President's Perspective
This issue of the Vermont Quarterly frankly and directly examines the issue of alcohol abuse - a serious problem at UVM and at colleges and universities across the country. Alcohol abuse in general — and binge drinking in particular — is connected with a broad array of other problems including poor academic performance, vandalism, depression, acts of violence, sexual assault, sexually transmitted diseases, injury and even, in unfortunate and extreme cases, death. Anytime we have a problem that affects the health, safety and academic strength of our students, it is a critical concern.

As you will read in the article by UVM facluty member, Tim Brooks, and Vermont Quartery editor Kenneth Schexnayder, there is evidence that students arrive on UVM’s campus with established drinking patterns, higher than the national norm. What the numbers also show is that nearly all UVM students, whether or not they drink, are negatively affected by binge drinking. So are our faculty and staff who must deal with the consequences of this behavior when students arrive in class unprepared because they have been partying excessively, or worse yet, don’t show up at all. Our neighbors in Burlington are affected when students fail to act appropriately in the community due to the influence of alcohol. Our alumni also are affected when they are asked about the “party school” image of their alma mater. As UVM’s president, I am affected when I am expected to control the behavior of students whose habits were formed long before they arrived here.

Interestingly, UVM emerges statistically similar to a selective private university with regard to student “partying.” But attendant “party school” rumors, whether accurate or not, tarnish our reputation as a high-quality national university. The data show that student alcohol abuse is a serious concern for universities everywhere. It is important to keep this perspective in mind as we grapple with the problem at UVM. Part of it is reflective of our culture, which perpetuates the “image” of college drinking, and part is reflective of the age group developmentally. College, and increasingly high school, has become known as the time to test out newfound freedoms, indulge curiosities, and take risks. What is clear in all of this is that student “partying” is not unique to UVM.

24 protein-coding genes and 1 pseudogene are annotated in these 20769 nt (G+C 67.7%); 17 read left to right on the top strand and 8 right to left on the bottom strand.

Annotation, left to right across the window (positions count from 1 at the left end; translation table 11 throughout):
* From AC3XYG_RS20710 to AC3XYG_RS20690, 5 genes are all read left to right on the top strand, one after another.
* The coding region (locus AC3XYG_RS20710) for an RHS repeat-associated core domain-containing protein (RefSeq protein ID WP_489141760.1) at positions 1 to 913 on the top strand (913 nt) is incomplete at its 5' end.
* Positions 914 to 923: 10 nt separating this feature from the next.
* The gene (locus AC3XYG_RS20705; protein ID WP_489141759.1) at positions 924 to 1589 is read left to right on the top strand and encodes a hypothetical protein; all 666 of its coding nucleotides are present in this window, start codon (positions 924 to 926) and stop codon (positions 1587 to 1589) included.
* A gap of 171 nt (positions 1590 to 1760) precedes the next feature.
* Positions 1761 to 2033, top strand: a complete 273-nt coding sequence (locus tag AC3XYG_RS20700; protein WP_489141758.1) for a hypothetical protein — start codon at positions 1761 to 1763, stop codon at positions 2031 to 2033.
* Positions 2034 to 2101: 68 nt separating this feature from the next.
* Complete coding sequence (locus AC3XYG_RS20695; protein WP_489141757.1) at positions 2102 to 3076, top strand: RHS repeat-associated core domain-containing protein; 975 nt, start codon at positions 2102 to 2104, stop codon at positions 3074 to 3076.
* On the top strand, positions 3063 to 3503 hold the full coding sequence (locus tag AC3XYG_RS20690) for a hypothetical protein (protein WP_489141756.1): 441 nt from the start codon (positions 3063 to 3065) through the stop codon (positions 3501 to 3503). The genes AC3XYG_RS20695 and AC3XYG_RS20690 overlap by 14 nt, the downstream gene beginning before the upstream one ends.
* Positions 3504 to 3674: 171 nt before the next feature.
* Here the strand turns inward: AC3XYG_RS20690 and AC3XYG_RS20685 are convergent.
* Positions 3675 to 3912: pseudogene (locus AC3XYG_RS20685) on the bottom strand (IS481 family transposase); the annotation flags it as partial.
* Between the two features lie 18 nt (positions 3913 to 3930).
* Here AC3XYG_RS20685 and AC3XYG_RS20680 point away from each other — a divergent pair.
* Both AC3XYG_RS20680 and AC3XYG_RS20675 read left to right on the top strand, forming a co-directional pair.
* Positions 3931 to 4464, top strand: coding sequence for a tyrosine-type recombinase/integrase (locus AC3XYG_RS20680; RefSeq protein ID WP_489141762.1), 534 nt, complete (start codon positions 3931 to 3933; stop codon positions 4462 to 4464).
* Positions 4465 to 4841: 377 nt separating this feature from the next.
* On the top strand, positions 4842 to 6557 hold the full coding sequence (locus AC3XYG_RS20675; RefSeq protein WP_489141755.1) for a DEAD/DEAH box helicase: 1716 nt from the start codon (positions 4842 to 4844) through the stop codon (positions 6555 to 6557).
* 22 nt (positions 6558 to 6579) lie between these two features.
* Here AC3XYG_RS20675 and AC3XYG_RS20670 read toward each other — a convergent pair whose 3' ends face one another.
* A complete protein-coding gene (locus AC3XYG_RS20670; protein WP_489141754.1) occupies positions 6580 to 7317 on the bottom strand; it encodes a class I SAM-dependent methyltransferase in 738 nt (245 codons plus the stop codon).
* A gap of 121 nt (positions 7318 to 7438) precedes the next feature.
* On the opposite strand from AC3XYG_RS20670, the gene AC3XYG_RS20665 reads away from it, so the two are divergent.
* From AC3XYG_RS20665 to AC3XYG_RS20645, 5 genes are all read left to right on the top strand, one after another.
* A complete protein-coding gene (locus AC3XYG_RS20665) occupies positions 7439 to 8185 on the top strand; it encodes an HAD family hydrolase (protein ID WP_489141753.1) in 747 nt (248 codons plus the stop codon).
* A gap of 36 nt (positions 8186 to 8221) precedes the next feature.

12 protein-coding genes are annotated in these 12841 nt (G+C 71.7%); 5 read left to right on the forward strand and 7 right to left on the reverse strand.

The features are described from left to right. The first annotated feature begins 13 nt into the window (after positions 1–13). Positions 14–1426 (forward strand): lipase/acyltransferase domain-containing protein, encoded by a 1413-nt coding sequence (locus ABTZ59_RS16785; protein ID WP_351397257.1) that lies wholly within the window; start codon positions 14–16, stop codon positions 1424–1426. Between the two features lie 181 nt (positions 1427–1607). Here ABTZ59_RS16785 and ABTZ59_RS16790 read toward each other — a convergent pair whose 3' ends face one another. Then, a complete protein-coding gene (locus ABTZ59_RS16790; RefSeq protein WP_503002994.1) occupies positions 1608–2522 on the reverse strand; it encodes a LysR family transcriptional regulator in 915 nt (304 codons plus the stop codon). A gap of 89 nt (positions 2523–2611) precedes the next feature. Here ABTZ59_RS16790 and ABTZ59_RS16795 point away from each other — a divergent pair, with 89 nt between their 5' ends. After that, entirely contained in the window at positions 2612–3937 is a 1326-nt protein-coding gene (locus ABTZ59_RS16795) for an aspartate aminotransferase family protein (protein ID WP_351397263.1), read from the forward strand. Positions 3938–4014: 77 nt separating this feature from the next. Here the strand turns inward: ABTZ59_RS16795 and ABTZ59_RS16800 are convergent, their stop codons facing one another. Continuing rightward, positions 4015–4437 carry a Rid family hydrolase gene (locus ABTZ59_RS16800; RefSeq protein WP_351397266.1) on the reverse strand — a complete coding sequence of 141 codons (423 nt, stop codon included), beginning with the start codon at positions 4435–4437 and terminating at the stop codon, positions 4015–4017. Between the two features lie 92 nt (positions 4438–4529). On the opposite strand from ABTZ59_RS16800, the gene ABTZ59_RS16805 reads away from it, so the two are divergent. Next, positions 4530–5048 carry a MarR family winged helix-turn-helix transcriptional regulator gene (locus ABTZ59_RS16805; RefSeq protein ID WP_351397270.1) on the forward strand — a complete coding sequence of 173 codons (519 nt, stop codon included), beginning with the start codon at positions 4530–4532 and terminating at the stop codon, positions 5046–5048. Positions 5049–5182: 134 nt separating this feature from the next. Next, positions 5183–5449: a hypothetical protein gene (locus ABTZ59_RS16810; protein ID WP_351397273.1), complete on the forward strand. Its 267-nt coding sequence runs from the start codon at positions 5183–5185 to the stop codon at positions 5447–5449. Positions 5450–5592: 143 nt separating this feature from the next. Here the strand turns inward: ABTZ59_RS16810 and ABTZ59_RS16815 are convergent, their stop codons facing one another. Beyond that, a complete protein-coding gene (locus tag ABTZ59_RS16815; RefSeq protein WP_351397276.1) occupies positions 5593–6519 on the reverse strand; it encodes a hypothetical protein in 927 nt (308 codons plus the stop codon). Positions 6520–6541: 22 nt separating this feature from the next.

This is neither a time for denial or defensiveness about this subject. We should be proud that UVM, unlike many campuses, has acknowledged the problem. We are being honest, pragmatic, and are taking concrete steps to solve these complex issues. In the short run, this approach will cause discomfort. But UVM students will benefit greatly as a result of our efforts.

Underlying all of our efforts is a critical foundation: a strong and comprehensive reaffirmation of the academic priorities of UVM. Consistent and strong practices and messages from all of us demanding excellence in teaching, research, and learning will serve as the underpinning for other policy changes and co-curricular programming to reduce binge drinking. This approach, combined with increasingly high expectations for responsible student behavior, is already achieving positive results.

But if there is one thing I have learned it is this: alcohol abuse is an entrenched and complex problem that does not lend itself to simple solutions. The problem of alcohol abuse is more serious than we think and has more profound consequences than we realize. Traditional responses to problem drinking have not worked, and the problem is growing bigger. Society is contributing to the problem by allowing an atmosphere of tolerance about excessive drinking. If we are to have an impact, our expectations and societal norms about drinking and anti-social behavior will have to change dramatically. At UVM, we are taking this challenge very seriously.

In sum, the UVM community is doing the right thing by acknowledging and owning a problem and then working together to solve it. The abuse of alcohol and other drugs is endemic on campuses nationwide, as well as in our larger society. In the spring of 1997, the Higher Education Center for Alcohol and other Drug Prevention formed the President’s Leadership Group to develop policy recommendations to address underage and dangerous drinking. Their report, which has recently been issued, was built around three key ideas: 1) Be vocal; 2) Be visible; and, 3) Be visionary. These are concepts that must not be limited to college campuses. It is incumbent upon each of us to recognize the roles we can play in our families, our organizations, and our communities in confronting this very serious problem.

As someone who cares deeply about UVM, I hope you will read Professor Brookes’s article, and send along any ideas or feedback you may have. We need your help, your understanding, and your support.